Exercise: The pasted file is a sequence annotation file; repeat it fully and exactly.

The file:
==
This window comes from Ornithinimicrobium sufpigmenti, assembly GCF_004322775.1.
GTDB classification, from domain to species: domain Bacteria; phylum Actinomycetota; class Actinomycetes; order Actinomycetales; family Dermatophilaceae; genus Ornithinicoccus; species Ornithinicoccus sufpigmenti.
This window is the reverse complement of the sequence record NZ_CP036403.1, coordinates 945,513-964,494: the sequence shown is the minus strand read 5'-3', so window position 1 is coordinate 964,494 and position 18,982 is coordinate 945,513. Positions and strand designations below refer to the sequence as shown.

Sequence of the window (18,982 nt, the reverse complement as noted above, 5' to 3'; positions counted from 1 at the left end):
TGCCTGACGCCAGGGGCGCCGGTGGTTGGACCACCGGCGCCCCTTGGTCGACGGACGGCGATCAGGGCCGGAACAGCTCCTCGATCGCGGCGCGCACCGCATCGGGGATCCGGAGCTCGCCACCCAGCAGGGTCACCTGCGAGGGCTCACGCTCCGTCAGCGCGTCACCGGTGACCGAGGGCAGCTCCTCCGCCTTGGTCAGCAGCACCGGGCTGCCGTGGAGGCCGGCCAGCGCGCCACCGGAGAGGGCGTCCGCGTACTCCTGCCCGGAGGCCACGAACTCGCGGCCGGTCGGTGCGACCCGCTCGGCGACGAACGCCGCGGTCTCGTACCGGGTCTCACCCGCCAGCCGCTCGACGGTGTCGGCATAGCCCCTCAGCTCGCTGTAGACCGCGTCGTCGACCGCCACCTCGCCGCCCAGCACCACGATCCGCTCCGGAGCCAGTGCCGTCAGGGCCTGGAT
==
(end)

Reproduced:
This window comes from Ornithinimicrobium sufpigmenti, assembly GCF_004322775.1.
GTDB classification, from domain to species: domain Bacteria; phylum Actinomycetota; class Actinomycetes; order Actinomycetales; family Dermatophilaceae; genus Ornithinicoccus; species Ornithinicoccus sufpigmenti.
This window is the reverse complement of the sequence record NZ_CP036403.1, coordinates 945,513-964,494: the sequence shown is the minus strand read 5'-3', so window position 1 is coordinate 964,494 and position 18,982 is coordinate 945,513. Positions and strand designations below refer to the sequence as shown.

Sequence of the window (18,982 nt, the reverse complement as noted above, 5' to 3'; positions counted from 1 at the left end):
TGCCTGACGCCAGGGGCGCCGGTGGTTGGACCACCGGCGCCCCTTGGTCGACGGACGGCGATCAGGGCCGGAACAGCTCCTCGATCGCGGCGCGCACCGCATCGGGGATCCGGAGCTCGCCACCCAGCAGGGTCACCTGCGAGGGCTCACGCTCCGTCAGCGCGTCACCGGTGACCGAGGGCAGCTCCTCCGCCTTGGTCAGCAGCACCGGGCTGCCGTGGAGGCCGGCCAGCGCGCCACCGGAGAGGGCGTCCGCGTACTCCTGCCCGGAGGCCACGAACTCGCGGCCGGTCGGTGCGACCCGCTCGGCGACGAACGCCGCGGTCTCGTACCGGGTCTCACCCGCCAGCCGCTCGACGGTGTCGGCATAGCCCCTCAGCTCGCTGTAGACCGCGTCGTCGACCGCCACCTCGCCGCCCAGCACCACGATCCGCTCCGGAGCCAGTGCCGTCAGGGCCTGGAT